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Irina Slav

Irina Slav

Irina is a writer for the U.S.-based Divergente LLC consulting firm with over a decade of experience writing on the oil and gas industry.

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OPEC Won’t Prevent Nigeria, Libya From Increasing Oil Output

gas flaring

OPEC seems to be willing to let exempt members Libya and Nigeria boost their crude oil output further before asking them to join the supply control deal aimed at propping up prices. That’s according to Bloomberg’s Ben Sharples, reporting on a meeting of OPEC ministers ahead of a wider ministerial meeting today in St. Petersburg.

Sharples noted that both Nigeria and Libya have signaled they are not opposed to capping their production at a certain level, over 1 million bpd for both. Libya, he added, had said it would be willing to stop building production when it hits 1.25 million barrels daily. Nigeria’s oil minister said earlier this year Abuja is targeting 1.8 million bpd before it considers joining the cut.

The oil cartel seems optimistic about the effect of the production cut deal despite falling compliance rates and growing production both in OPEC and in the U.S., which is not a party to the deal. Reuters quoted secretary general Mohammed Barkindo as saying that although so far progress with the rebalancing of global oil supply has been slow, it should pick up in the second half of the year.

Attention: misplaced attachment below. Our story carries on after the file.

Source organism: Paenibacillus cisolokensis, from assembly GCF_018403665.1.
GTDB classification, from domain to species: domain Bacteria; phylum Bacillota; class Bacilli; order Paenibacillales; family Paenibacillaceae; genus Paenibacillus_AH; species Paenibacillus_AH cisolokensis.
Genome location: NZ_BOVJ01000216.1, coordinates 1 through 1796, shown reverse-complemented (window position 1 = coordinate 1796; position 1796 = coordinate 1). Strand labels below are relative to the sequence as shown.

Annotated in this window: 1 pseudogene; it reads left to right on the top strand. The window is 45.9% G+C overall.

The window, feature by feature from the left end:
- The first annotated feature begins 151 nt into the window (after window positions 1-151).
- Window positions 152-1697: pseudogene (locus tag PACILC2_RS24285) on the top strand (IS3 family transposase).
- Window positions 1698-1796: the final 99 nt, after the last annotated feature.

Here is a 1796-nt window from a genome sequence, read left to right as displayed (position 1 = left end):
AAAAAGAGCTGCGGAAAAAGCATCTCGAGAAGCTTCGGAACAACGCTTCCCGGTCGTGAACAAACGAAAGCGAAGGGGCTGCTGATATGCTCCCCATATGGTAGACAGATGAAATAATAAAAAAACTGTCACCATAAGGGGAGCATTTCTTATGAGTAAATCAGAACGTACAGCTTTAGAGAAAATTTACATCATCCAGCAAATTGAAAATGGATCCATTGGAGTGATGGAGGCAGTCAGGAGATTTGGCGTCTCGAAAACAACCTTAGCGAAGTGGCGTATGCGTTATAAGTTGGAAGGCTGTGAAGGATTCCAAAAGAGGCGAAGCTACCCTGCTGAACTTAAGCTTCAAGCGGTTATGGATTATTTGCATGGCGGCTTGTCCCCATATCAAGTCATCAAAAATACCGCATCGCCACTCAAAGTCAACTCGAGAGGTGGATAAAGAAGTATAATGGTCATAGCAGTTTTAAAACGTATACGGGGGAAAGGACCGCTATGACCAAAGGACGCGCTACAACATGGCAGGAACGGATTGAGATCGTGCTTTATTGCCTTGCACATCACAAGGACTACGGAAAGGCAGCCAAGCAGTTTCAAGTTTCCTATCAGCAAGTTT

As drivers of this acceleration in supply decline, Barkindo pointed to the satisfactory compliance rates among OPEC members and its partners, three consecutive weeks of falling U.S. crude oil inventories as reported by the EIA, and recovering demand. Related: Daily OPEC Oil Prices Now Public For The First Time Ever

Yet, Russia may beg to differ with OPEC on the issue of Nigeria and Libya joining the cuts. In an interview with the Financial Times ahead of the ministerial meeting, Alexander Novak said the two African producers should join the price-propping effort as soon as their output stabilizes.

“I think that these countries should join other responsible oil producers and contribute to the market stabilisation initiative as they reach a stable level of output. We believe that once oil output in Libya and Nigeria stabilises, there will be less uncertainty on the market as to their future moves,” Novak told the FT.

By Irina Slav for Oilprice.com

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